3D Printed Cast Uses Ultrasound to Facilitate Bone Recovery
Using the form follows function principle, designer Deniz Karasahin created a new type of 3D printed casts that employ ultrasounds to speed bone regrowth.
3D printed casts are made to measure, a fact that ensures a high degree of comfort. Besides that, the polymers used for printing it are very lightweight, which is yet another aspect that makes these casts very comfortable to wear. Studies conducted both on animals and on humans demonstrated that low-intensity pulsed ultrasound stimulation (LIPUS) can speed up bone regrowth dramatically, so Turkish industrial designer Deniz Karasahin decided to combine this technology with 3D printing to bring the world the best orthopedic cast yet.
Osteoid, the custom-fitted, 3D printed medical cast created by Deniz Karasahin comes with a LIPUS bone stimulator system that attaches to it. Ultrasound pulses increase the incorporation of calcium ions in cultures of cartilage and bone cells, so the principle used by this system is not overly complex. Obviously, this solution is non-invasive, so people wearing it shouldn’t have any concerns.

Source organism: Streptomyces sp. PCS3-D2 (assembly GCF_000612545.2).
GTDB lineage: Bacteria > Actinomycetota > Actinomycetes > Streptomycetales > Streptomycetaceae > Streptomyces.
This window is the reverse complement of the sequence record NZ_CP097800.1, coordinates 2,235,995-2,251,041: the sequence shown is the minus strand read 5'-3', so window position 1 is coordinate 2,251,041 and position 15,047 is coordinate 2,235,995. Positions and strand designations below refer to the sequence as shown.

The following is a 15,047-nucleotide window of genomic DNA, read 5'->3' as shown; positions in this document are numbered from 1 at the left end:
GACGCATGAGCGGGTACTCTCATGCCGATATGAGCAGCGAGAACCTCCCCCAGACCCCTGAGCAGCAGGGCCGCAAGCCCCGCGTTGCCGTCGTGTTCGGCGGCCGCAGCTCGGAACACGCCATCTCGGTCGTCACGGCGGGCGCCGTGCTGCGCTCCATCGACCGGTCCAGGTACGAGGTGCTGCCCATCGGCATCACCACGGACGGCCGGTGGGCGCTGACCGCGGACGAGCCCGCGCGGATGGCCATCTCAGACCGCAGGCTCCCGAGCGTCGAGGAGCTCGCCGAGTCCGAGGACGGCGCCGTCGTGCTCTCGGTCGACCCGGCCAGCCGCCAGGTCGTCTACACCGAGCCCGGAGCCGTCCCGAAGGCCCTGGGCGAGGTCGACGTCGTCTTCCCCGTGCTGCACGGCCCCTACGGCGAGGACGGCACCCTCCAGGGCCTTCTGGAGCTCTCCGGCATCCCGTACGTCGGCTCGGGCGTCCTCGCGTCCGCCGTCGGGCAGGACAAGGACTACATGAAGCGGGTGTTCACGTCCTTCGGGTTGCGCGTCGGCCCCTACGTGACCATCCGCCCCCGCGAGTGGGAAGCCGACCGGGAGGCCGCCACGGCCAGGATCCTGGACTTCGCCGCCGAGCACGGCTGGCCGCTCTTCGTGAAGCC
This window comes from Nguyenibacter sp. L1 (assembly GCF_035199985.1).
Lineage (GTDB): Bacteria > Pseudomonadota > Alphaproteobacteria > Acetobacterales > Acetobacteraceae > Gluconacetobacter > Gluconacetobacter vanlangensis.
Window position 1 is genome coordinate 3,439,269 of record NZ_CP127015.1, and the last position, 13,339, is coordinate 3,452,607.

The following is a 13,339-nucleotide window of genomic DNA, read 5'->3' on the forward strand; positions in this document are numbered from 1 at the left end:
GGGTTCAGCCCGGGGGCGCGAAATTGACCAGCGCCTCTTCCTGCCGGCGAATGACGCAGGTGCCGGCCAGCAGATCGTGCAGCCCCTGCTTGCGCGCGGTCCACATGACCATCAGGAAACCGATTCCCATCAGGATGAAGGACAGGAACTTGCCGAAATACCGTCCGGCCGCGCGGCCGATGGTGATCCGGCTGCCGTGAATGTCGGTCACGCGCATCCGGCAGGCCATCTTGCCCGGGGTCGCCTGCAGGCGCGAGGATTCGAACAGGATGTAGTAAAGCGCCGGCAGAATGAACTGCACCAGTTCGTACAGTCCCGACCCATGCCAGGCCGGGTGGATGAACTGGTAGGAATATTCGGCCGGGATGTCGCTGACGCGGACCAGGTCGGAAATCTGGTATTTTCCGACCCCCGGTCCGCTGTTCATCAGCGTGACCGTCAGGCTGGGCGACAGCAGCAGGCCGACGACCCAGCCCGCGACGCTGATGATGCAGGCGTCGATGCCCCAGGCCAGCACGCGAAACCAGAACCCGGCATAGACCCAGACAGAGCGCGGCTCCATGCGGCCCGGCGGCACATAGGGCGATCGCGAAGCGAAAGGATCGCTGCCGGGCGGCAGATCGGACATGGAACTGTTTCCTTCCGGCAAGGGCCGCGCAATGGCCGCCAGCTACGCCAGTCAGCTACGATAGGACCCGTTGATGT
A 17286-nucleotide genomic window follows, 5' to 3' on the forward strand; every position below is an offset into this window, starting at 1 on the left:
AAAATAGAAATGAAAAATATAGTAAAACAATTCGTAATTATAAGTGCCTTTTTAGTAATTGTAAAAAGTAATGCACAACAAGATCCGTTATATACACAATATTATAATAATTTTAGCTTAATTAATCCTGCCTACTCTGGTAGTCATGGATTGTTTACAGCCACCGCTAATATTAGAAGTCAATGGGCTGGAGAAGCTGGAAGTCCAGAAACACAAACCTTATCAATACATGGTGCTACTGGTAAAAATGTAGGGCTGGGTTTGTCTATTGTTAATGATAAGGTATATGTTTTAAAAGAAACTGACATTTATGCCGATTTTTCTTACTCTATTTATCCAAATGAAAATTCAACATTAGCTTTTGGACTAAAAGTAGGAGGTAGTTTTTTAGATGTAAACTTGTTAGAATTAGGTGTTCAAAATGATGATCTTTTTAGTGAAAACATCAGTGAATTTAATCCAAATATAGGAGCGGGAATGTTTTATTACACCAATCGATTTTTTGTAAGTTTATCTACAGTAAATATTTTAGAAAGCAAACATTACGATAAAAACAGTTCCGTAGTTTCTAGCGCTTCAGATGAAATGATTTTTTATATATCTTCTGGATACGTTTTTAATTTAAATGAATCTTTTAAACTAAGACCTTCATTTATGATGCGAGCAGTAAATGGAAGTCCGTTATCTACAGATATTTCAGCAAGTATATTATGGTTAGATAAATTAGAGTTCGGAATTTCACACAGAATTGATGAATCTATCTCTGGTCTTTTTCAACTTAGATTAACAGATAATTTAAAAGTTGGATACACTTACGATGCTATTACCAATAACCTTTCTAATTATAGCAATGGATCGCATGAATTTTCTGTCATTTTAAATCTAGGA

Still, LIPUS hasn’t been adopted at a large scale simply because its effectiveness varied greatly. In most cases, however, it is able to speed up the healing rate by 80%, while reducing the healing process by 38%, all with 20 minutes of use every day. The LIPUS pulse generator is equipped with a color switching LED that gives hints on whether the bone stimulator is working or not.
Making a 3D printed cast is not as easy as it seems, hence the low adoption rate. First, the patient’s broken limb is analyzed using a 3D body scanner. Next, the data is transferred to a computer running modeling software that ensures that the cast has plenty of ventilation holes, as well as a locking mechanism that holds the two parts of the Osteoid together.
Last year, after I managed somehow to sprain a metatarsal bone in my right foot, I had to wear for a week a plaster cast. While it maintained my foot in a fixed position, to some degree, the cast was quite heavy, uncomfortable, and it didn’t allow the skin to make contact with the air. Had it been a 3D printed cast, I wouldn’t have had any of these problems, but this technology has yet to become mainstream.